The primary aim of this new paper involves Rose’s reflections on this project as a participatory process in light of the complications that often hamper participatory missions to balance research and power. In addressing some of the setbacks to this particular project, including how one participant remarked that they had forgotten the researchers weren’t psychiatrists, Rose discusses how attempting to have “representation” in study samples is not enough. Even though this sample was representative of gender, ethnicity, age, and sexuality, it still upheld exclusionary practices that leave out the participation of those “lacking in capacity” to participate, who are typically subject to the most coercive experiences.

“This of course is an issue for all research but mostly it figures as a ‘taken for granted’ and not interrogated as to its implications,” Rose writes.

She also calls attention to the disproportionately higher rates of Black and ethnic minority individuals who are “more likely to be detained and compelled, more likely to receive a diagnosis of psychosis, more likely to enter mental health services via the police and less likely to receive psychological services in both the UK and USA.” She writes that representation is essentially insufficient when “anglophone scientific paradigms” are uncritically dictating even participatory procedures. It simply may not be fitted to “adequately capture systemic injustices.”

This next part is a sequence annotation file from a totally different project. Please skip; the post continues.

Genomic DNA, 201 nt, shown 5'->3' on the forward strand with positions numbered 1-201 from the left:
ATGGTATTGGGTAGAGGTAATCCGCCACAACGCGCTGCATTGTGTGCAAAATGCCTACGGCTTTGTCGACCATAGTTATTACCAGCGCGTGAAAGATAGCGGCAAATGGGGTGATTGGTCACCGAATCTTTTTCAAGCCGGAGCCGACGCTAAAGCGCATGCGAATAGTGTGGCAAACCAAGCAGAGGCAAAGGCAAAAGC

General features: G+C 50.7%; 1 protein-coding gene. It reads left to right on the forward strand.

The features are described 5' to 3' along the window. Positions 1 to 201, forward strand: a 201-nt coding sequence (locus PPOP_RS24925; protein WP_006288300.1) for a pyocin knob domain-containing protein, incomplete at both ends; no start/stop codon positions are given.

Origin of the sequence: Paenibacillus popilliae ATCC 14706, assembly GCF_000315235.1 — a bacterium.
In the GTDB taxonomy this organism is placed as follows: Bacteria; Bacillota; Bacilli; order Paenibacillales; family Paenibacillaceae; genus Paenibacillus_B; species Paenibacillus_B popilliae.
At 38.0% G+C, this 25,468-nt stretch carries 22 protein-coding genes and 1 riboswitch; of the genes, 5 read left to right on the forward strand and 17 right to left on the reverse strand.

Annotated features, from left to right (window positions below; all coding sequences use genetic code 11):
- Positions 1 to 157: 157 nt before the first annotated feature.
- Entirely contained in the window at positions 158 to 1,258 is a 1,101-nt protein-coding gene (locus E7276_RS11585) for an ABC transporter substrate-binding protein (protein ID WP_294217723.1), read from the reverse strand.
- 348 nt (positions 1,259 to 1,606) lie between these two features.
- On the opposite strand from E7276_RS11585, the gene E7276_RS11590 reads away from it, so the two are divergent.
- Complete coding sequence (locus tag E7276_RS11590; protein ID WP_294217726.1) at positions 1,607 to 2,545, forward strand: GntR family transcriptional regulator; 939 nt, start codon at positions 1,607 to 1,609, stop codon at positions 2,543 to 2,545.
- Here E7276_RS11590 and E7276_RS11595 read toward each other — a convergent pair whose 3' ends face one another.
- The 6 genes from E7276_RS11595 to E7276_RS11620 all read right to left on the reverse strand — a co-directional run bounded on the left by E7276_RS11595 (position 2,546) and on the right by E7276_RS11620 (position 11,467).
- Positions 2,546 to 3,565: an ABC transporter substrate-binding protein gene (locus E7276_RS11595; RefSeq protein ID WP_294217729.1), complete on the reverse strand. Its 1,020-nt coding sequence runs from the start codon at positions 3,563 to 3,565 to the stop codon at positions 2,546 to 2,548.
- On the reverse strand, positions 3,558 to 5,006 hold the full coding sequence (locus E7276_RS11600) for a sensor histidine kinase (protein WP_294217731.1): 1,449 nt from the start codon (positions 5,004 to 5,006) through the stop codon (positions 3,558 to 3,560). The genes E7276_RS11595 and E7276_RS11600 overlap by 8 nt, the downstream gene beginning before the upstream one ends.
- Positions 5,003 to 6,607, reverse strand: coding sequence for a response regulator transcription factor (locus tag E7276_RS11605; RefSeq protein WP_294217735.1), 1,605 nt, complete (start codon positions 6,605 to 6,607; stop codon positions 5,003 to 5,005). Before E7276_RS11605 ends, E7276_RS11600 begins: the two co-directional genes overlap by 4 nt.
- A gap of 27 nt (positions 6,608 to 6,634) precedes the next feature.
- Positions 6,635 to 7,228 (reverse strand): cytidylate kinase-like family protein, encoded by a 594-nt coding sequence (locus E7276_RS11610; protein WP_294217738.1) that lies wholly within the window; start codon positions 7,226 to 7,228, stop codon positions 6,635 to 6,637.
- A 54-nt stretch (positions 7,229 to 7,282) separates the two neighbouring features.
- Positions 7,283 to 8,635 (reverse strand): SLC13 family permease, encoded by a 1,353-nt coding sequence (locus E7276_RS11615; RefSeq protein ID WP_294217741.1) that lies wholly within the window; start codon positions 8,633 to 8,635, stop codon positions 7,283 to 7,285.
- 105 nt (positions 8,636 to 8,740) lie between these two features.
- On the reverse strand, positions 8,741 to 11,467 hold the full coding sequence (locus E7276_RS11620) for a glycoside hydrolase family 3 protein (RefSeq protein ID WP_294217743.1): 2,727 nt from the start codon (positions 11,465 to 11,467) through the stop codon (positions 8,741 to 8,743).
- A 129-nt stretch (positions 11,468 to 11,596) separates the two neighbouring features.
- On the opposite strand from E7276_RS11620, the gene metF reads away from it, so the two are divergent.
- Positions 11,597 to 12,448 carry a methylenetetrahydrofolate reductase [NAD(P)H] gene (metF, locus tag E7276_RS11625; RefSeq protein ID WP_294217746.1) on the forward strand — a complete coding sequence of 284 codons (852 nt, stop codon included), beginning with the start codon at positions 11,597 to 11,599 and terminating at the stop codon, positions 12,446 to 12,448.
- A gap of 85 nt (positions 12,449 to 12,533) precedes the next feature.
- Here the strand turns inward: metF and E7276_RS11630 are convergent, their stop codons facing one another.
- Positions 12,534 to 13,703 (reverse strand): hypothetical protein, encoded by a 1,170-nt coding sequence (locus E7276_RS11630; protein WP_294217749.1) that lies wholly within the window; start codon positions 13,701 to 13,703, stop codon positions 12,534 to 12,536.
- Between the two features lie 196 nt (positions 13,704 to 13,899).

“Perspectives are not reducible to metrics,” she writes.

Rose also reflects upon ethical encounters in the study, one of which involved Rose and her colleague working alongside an individual to report their experiences of abuse while an inpatient to the Chief Executive of the Trust. She also practices transparency in acknowledging how this project shows traces of the same problems that need to be addressed across participatory methods. She argues that the researchers’ identities as service users/survivors uniquely positions them to recognize and overcome these setbacks.

“The difficulties identified are not proposed as tensions to be ‘solved’ but as dilemmas that can be articulated so as better to facilitate good practice, not reach an unattainable perfect state.”

“Above all,” Rose concludes that this project, “foregrounds the voice of those usually positioned as merely subjects (read objects) of research without assuming that that ‘voice’ is unproblematic or not shaped by the research context itself as well as wider societal structures.”



Rose, D. (2018). Participatory research: real or imagined. Social psychiatry and psychiatric epidemiology, 1-7. (Link)